Added a second hard drive

By hlratliff
Jan 10, 2011
Post New Reply
  1. I added a second hard drive to increase capacity. I have not begun saving to it because i am not quite sure how, or if, i need to set it up.

    My C drive has all the folders, etc. but my new G drive is just blank.

    Any help would be greatly appreciate.
  2. Benny26

    Benny26 TechSpot Paladin Posts: 1,568   +47

    If the drive appears in My Computer you should be ready to go...You could format it first, just to make fully sure it's ready :)
  3. CamaroMullet

    CamaroMullet Newcomer, in training Posts: 115

    Typically a new drive will be blank. Adding a second drive will not increase your "drive c's" capacity. In your case, you could move all your pics, videos, music to the second drive. Just use your first drive for your OS/Programs.
  4. hlratliff

    hlratliff Newcomer, in training Topic Starter Posts: 56

    so if my c drive is only for the operating system, would i then download any new programs to my g drive?
  5. CamaroMullet

    CamaroMullet Newcomer, in training Posts: 115

    I would put Windows AND installed programs on drive 1 ( the faster drive , if possible ) and all your data ( pics, music, etc ... ) on drive 2.
  6. hlratliff

    hlratliff Newcomer, in training Topic Starter Posts: 56

    unfortunately the bigger drive is "G". So, if I have to put programs on the G drive at some point, how do I need to set that up?
  7. CamaroMullet

    CamaroMullet Newcomer, in training Posts: 115

    That's easy enough. Just install windows on the new drive. Once installed, you can use the old drive for your data.
  8. hlratliff

    hlratliff Newcomer, in training Topic Starter Posts: 56

    do i install windows on the new drive first and then uninstall it on the old drive?
  9. CamaroMullet

    CamaroMullet Newcomer, in training Posts: 115

    Install Windows on the new drive 1st.
  10. WinXPert

    WinXPert TechSpot Booster Posts: 525

    launch regedit and navigate to

    HKEY_LOCAL_MACHINE\SOFTWARE\Microsoft\Windows\CurrentVersion

    Find the key called ProgramFilesDir change it to "g:\program files"

    Dont add a '\' on the end of the location, i.e. g:\program files as opposed to g:\program files\
  11. hlratliff

    hlratliff Newcomer, in training Topic Starter Posts: 56

    To WinXPert.
    made it all the way to current version but could not find the key called programfilesdir. I am using Vista. Could it be called something else?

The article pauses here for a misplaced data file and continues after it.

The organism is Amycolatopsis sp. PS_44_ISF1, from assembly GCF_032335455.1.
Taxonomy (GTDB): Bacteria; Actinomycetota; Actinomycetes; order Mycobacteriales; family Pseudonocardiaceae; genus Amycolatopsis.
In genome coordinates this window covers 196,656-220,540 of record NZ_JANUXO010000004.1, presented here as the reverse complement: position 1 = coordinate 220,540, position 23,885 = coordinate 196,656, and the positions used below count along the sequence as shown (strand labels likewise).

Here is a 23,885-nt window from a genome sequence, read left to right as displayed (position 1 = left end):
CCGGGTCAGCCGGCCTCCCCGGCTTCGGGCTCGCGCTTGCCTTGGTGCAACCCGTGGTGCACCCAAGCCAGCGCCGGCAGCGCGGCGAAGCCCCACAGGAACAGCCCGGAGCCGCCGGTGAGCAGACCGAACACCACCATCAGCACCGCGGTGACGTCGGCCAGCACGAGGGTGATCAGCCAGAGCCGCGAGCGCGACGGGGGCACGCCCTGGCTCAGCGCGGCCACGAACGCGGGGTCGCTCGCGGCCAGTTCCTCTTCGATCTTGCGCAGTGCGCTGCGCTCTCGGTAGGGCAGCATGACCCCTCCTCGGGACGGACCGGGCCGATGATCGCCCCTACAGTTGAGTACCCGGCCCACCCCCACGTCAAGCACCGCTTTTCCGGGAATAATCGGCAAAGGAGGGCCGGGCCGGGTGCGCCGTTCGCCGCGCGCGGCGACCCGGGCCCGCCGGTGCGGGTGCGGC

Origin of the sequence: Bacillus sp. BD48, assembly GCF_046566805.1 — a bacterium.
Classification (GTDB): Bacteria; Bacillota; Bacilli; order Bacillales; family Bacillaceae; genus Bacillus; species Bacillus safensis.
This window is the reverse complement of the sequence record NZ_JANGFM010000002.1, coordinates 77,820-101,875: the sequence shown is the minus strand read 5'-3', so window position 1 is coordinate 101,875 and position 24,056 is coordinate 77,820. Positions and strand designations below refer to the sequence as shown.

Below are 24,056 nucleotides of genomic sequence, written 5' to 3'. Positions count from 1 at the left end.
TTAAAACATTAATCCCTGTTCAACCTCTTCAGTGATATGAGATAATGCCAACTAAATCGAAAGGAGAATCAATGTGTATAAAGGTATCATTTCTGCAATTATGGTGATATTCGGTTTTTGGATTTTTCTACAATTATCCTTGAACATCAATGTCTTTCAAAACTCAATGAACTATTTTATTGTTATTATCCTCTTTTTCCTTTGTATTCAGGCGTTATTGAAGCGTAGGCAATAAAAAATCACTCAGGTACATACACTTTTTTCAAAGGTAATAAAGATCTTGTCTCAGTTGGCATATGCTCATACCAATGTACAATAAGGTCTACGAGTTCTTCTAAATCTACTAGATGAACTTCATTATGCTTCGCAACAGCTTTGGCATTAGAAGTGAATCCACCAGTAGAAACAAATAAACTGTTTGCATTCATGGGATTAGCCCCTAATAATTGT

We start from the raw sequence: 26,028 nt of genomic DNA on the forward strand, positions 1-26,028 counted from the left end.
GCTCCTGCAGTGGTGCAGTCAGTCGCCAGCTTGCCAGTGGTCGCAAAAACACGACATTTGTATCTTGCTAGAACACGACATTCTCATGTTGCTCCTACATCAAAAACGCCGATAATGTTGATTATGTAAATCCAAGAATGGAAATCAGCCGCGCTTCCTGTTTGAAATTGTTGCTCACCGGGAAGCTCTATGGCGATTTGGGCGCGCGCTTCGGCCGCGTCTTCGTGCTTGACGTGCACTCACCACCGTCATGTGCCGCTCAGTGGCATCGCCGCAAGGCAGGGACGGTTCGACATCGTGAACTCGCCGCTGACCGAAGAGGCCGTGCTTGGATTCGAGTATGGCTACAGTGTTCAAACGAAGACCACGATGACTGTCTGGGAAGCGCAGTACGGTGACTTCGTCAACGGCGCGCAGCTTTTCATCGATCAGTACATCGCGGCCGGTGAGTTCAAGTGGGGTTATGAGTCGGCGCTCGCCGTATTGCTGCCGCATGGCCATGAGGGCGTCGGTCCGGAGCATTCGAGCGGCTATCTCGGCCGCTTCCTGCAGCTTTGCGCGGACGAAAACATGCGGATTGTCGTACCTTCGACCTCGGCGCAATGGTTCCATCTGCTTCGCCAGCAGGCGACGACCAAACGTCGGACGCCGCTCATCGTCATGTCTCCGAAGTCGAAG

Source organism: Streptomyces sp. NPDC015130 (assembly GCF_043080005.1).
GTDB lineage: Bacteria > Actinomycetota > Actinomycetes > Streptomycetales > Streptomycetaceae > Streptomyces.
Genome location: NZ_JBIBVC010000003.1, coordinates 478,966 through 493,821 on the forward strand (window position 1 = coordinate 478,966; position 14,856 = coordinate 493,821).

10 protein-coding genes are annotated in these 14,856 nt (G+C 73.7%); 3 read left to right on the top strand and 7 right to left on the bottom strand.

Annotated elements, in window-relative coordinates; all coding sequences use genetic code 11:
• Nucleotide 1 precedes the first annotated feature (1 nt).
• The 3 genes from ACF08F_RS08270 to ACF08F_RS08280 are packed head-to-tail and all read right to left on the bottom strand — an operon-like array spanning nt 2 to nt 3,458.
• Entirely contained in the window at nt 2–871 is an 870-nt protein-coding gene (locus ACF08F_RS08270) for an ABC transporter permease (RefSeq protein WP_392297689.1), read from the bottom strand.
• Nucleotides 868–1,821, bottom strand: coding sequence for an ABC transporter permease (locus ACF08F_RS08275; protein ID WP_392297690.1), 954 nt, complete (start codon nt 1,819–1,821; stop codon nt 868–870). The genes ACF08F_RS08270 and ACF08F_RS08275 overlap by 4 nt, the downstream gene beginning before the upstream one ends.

12. LookinAround

    LookinAround TechSpot Chancellor Posts: 8,285   +155

    1) This is an old MS KB (2007) but i don't think has ever changed and still applies
    Microsoft does not support changing the location of the Program Files folder by modifying the ProgramFilesDir registry value

    2) Personally, i keep Windows and all programs on one drive. My own gut feel is that's best way to avoid later problems. That said, IMO the only method i'd recommend from my own opinion, is if and only if the program's installer actually prompts you for where to put it. Then it allows you to select your own location so it should "ideally" be able handle the drive/directory you select
  13. hlratliff

    hlratliff Newcomer, in training Topic Starter Posts: 56

    Well, i'm still not sure which way to go after reading replies. I obtained this computer as part of a class I was taking. The original drive was only 60G. I didn't want to have to transfer, etc. etc. so I added a bigger second drive. I just really wanted to know how to make the second drive the main drive and how I would set that up.
     
  14. LookinAround

    LookinAround TechSpot Chancellor Posts: 8,285   +155

    How large each is each drive? (You said the new one is larger, right?)

    maybe easiest to do this...

    1. Use Disk Copy to create a disk image copy ("clone") of your current disk onto the new one

    2. Then just swap the two drives. When you reboot Windows will boot from the copy now on your larger drive

    3. then you'd just need to resize the partition on your new boot drive to take advantage of the extra space

    e.g. if old drive was 40GB and new was 60GB, disk copy would recreate the 40GB on the new drive (leaving the extra 20GB unallocated/unused). When you boot from the new disk use a partition manager to resize it to use all the space on the new drive.
  15. hlratliff

    hlratliff Newcomer, in training Topic Starter Posts: 56

    Old drive is 70G and new one is 250G. Not quite sure how to do the rest of your instructions but if you will walk me through it I can figure it out.
  16. LookinAround

    LookinAround TechSpot Chancellor Posts: 8,285   +155

    any progress? you can just do the first 2 steps then let us know once you've booted from the new drive and can explain using partition manager

    Look at that Disk Copy tool in my last post. It'll create an exact sector-by-sector copy of your 70GB drive onto your 250GB drive (including an image of your bootable Windows). Then just swap the drives (or do it in BIOS if you can) object being you want your machine to look on the new drive for bootable Windows
  17. hlratliff

    hlratliff Newcomer, in training Topic Starter Posts: 56

    Looked at the Disk Copy tool. When you say "swap the drives" what exactly do you mean? Am I to physically swap the drives. I've never messed with this stuff on my computer before but want to learn how to do things myself. Thank you for your patience.


Add New Comment

TechSpot Members
Login or sign up for free,
it takes about 30 seconds.
You may also...


Get complete access to the TechSpot community. Join thousands of technology enthusiasts that contribute and share knowledge in our forum. Get a private inbox, upload your own photo gallery and more.